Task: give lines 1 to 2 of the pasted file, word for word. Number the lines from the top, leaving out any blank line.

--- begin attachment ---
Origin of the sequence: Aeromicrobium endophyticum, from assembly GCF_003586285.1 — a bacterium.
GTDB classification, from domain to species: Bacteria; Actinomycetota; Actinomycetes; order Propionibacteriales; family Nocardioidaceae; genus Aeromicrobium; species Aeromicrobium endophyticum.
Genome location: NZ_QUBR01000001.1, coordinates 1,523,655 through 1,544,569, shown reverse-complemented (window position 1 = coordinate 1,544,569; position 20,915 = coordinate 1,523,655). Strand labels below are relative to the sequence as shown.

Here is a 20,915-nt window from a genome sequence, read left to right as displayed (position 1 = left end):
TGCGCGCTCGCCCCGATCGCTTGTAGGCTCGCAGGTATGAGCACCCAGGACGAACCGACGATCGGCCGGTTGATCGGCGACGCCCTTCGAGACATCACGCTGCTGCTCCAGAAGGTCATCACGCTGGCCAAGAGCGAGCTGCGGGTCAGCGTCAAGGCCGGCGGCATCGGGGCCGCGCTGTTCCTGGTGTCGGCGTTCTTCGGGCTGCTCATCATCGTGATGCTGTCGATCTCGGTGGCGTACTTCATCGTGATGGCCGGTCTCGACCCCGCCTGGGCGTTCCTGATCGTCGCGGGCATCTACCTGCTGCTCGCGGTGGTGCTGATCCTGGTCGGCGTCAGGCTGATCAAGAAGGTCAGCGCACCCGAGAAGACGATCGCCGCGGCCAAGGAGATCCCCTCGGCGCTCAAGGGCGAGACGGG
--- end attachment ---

Origin of the sequence: Aeromicrobium endophyticum, from assembly GCF_003586285.1 — a bacterium.
GTDB classification, from domain to species: Bacteria; Actinomycetota; Actinomycetes; order Propionibacteriales; family Nocardioidaceae; genus Aeromicrobium; species Aeromicrobium endophyticum.